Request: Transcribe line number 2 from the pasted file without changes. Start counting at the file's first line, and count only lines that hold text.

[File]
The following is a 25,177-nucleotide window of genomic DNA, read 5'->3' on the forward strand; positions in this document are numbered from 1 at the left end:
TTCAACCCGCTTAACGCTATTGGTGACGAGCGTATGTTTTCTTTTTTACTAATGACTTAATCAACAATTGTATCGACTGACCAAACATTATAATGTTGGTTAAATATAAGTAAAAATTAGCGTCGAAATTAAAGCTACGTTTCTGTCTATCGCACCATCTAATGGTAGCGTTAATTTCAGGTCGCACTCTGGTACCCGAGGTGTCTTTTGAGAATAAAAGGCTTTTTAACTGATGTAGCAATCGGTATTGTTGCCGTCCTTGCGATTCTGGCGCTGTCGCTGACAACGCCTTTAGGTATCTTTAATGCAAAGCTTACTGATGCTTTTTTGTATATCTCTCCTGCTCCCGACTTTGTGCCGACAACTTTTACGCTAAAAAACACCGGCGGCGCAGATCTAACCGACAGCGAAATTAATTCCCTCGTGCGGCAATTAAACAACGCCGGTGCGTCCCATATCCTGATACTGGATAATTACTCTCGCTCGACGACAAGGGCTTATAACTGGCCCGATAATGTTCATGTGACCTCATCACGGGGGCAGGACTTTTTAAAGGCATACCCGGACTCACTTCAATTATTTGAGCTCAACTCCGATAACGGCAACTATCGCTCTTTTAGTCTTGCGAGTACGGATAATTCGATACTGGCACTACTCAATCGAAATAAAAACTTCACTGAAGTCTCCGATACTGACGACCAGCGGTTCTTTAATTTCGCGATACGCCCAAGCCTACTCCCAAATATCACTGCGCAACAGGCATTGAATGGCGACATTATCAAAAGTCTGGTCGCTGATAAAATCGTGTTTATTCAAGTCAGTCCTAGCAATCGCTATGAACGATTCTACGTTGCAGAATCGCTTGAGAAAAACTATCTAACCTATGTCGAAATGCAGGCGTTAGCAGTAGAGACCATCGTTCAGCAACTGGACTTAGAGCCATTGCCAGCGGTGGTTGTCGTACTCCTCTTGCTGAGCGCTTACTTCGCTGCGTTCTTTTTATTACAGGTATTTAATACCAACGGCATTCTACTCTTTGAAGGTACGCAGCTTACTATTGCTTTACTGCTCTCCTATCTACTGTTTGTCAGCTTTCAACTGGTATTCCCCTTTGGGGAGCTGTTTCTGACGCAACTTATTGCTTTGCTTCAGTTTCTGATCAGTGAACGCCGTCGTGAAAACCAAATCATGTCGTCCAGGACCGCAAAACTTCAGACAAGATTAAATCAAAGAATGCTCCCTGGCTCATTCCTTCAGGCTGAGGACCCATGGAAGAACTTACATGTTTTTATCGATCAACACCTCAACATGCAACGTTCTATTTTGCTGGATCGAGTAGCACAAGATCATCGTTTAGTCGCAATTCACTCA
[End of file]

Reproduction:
TTCAACCCGCTTAACGCTATTGGTGACGAGCGTATGTTTTCTTTTTTACTAATGACTTAATCAACAATTGTATCGACTGACCAAACATTATAATGTTGGTTAAATATAAGTAAAAATTAGCGTCGAAATTAAAGCTACGTTTCTGTCTATCGCACCATCTAATGGTAGCGTTAATTTCAGGTCGCACTCTGGTACCCGAGGTGTCTTTTGAGAATAAAAGGCTTTTTAACTGATGTAGCAATCGGTATTGTTGCCGTCCTTGCGATTCTGGCGCTGTCGCTGACAACGCCTTTAGGTATCTTTAATGCAAAGCTTACTGATGCTTTTTTGTATATCTCTCCTGCTCCCGACTTTGTGCCGACAACTTTTACGCTAAAAAACACCGGCGGCGCAGATCTAACCGACAGCGAAATTAATTCCCTCGTGCGGCAATTAAACAACGCCGGTGCGTCCCATATCCTGATACTGGATAATTACTCTCGCTCGACGACAAGGGCTTATAACTGGCCCGATAATGTTCATGTGACCTCATCACGGGGGCAGGACTTTTTAAAGGCATACCCGGACTCACTTCAATTATTTGAGCTCAACTCCGATAACGGCAACTATCGCTCTTTTAGTCTTGCGAGTACGGATAATTCGATACTGGCACTACTCAATCGAAATAAAAACTTCACTGAAGTCTCCGATACTGACGACCAGCGGTTCTTTAATTTCGCGATACGCCCAAGCCTACTCCCAAATATCACTGCGCAACAGGCATTGAATGGCGACATTATCAAAAGTCTGGTCGCTGATAAAATCGTGTTTATTCAAGTCAGTCCTAGCAATCGCTATGAACGATTCTACGTTGCAGAATCGCTTGAGAAAAACTATCTAACCTATGTCGAAATGCAGGCGTTAGCAGTAGAGACCATCGTTCAGCAACTGGACTTAGAGCCATTGCCAGCGGTGGTTGTCGTACTCCTCTTGCTGAGCGCTTACTTCGCTGCGTTCTTTTTATTACAGGTATTTAATACCAACGGCATTCTACTCTTTGAAGGTACGCAGCTTACTATTGCTTTACTGCTCTCCTATCTACTGTTTGTCAGCTTTCAACTGGTATTCCCCTTTGGGGAGCTGTTTCTGACGCAACTTATTGCTTTGCTTCAGTTTCTGATCAGTGAACGCCGTCGTGAAAACCAAATCATGTCGTCCAGGACCGCAAAACTTCAGACAAGATTAAATCAAAGAATGCTCCCTGGCTCATTCCTTCAGGCTGAGGACCCATGGAAGAACTTACATGTTTTTATCGATCAACACCTCAACATGCAACGTTCTATTTTGCTGGATCGAGTAGCACAAGATCATCGTTTAGTCGCAATTCACTCA